Digging into MLS salary numbers is a bit like knowing I’ll get a hangover, but opening that next bottle of wine anyway. The problem is, understanding the salary cap and restrictions are core to understanding the league.
The hardest part of finishing up this series of around building an MLS roster for one million dollars in total compensation is that there are so many interesting ideas to follow up with that it’s hard to keep focused on a few key points.
But let’s give it a try…
First, I wanted to point out that my use of total compensation rather than base salary information exaggerated the challenge, since base salaries are more relevant for the MLS salary cap, which is currently around $2.5 Million for a full roster.
However, at worst, it made the challenge more difficult. When using the more salary-cap-relevant base salary information, the team I picked would have cost $844,960 in base 2010 salary. This means that the team, which I still think would be competitive in MLS, would only be one third of a typical MLS club’s budget.
It’s also worth pointing out that in creating this exercise, I’m dealing in a completely implausible world where I can sift through league rosters and choose whoever I want. No front-office in the league has ever been offered such a luxury. Even expansion teams are only able to pick from non-protected players – where smart teams weed out the best bargains before the draft.
One of the biggest considerations in my view, was how to achieve the best team balance. Anyone familiar with MLS can recall an exciting passing sequence, or especially creative move, that is immediately followed by a missed trap of the most basic variety that sees the ball go out of bounds.
Is there anything more frustrating?
This is one area that seems to be a particular struggle for MLS teams like my local New England Revolution. I ran some numbers to compare the roster I picked for that million dollars to the roster the Revolution fielded against Philadelphia that same weekend I was in the middle of my salary number crunching.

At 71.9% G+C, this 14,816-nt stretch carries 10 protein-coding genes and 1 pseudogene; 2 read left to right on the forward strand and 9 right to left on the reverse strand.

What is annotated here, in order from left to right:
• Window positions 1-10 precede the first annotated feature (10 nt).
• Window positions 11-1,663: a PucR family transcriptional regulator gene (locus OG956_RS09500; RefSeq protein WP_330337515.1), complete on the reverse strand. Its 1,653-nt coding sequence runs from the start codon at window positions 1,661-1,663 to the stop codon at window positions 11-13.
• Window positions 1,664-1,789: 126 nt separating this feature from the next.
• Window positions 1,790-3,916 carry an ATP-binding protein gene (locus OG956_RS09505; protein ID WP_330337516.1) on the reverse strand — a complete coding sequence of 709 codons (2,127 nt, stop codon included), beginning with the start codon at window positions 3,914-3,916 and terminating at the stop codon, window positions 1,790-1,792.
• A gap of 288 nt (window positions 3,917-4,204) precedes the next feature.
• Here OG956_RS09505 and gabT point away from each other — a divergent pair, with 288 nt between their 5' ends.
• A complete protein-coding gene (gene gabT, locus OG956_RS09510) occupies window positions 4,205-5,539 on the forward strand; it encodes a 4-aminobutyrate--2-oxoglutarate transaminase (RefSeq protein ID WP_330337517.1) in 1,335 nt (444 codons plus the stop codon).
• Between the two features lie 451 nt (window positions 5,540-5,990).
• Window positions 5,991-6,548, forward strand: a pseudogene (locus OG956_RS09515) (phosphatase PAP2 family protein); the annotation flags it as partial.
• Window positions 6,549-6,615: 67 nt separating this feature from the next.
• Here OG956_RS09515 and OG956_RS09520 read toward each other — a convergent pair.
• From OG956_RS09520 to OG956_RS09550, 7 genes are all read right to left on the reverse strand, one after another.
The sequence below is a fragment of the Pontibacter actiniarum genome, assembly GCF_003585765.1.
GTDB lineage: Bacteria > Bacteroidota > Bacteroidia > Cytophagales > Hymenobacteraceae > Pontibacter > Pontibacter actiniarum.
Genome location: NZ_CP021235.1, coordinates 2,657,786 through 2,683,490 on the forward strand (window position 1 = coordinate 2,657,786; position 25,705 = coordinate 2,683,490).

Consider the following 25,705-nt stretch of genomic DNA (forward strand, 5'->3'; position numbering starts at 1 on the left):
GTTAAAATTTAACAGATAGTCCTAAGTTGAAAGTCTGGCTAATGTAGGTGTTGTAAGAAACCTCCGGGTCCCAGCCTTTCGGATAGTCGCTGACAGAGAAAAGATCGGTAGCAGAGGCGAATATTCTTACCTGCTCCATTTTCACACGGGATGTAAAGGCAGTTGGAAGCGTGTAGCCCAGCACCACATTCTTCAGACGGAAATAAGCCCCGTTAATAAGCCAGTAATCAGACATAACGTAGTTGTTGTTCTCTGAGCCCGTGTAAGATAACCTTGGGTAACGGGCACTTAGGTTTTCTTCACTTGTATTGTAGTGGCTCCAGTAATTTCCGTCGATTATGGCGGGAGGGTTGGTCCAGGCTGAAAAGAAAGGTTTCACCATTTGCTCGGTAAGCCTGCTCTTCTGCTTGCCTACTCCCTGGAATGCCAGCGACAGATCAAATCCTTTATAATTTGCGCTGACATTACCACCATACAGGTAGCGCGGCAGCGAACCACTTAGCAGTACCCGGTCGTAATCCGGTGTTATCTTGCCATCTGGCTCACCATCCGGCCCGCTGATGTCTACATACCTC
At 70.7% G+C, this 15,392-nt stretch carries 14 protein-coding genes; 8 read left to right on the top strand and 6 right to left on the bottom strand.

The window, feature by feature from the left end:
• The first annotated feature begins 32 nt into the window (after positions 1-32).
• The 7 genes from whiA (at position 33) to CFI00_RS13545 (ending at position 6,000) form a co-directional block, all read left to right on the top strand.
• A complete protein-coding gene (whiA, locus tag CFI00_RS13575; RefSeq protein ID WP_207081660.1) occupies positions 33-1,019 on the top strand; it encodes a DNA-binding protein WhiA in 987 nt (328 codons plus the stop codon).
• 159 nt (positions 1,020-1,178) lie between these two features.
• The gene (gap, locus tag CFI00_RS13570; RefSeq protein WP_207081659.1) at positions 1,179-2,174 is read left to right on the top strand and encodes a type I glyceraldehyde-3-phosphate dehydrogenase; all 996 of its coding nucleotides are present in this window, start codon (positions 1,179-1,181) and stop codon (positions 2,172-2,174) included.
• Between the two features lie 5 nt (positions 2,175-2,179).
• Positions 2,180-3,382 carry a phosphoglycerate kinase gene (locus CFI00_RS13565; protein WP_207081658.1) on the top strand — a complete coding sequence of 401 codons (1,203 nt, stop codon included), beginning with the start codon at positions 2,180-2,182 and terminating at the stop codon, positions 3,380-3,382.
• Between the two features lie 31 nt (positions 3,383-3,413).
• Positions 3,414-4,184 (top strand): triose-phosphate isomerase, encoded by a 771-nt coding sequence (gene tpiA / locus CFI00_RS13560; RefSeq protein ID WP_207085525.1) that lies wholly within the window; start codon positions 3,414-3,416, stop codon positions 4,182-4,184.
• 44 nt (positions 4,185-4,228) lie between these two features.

In that game, the Revs lineup was $300K-plus more than my selected team, and they were without an otherwise obvious starter of Matt Reis, who would have added another $100K+ to the starting eleven.
This picture is a graph that plots the salaries of my lesser-paid starting eleven versus the Revolution starting eleven for that game. (The picture sorts from low-to-high based on base 2010 salary.)
What’s more interesting is that even with the higher overall salary value, for that game, if you were to pile all the players into a single group (the Revs starting eleven plus my choices) of 22 players, six of the lowest seven base salaries would have been Revolution players, as would six of the bottom nine based on total compensation.
To further illustrate the current Revolution challenge, here’s a chart of the base and total compensation of all 2010 Revolution players, including those dropped and added mid-season.
Anyone who tracks the Revolution does not need to have it emphasized that two of the three players that constitute that “hockey stick” rise in salaries are not on the field in 2010 (Twellman, Jankauskas) – totally slamming any sense of balance in our lineup. However, there is a crowd of “barely paid” professionals at the other end of the spectrum that see plenty of action.
To me this illustrates the extreme importance of placing winning bets with highly paid players, and perhaps the greater importance of spreading the wealth to solid players across the lineup.
What becomes clear is that, despite having positioned the lack of an aggressive pursuit of a Designated Player on the idea that it might unbalance the Revolution’s history of a solid lineup and cohesive locker room, the team is already very unbalanced.
Despite the fact that MLS slush-funds for salary cap use (aka, allocation money) blurs things, it still appears that the Revolution have the two most expensive non-DP’s in the league – Taylor Twellman and Shalrie Joseph.
It’s not the team’s fault that Twellman’s injury took him out for the year, but not being more aggressive with a creative answer to that major salary commitment is something they should answer for. (If he barely played last year, why risk such a huge investment in the roster all year? Was there no creative option left?)
Shalrie Joseph remains one of the league’s top midfielders, but has had (for his standards) an up and down year, further marred by a league suspension for substance abuse issues (however minor some might argue they may have been.) That didn’t help the “marketability” of him to an already reticent fan base.
Add to those issues a non-playing third most costly player and one of the league’s most expensive goalkeepers and you end up with the worst-case scenario of an unbalanced team, where your biggest investments do not make a difference in the quality of play or team marketability.
The Revolution will never need to play my bargain basement top eleven, but I sure do wonder how that game have ended. If team balance is truly important for MLS success, which I suggest it is, someone needs to ask if the Revolution were ever really structured for success in 2010.
The bigger question is, how much can – and will – be changed for 2011?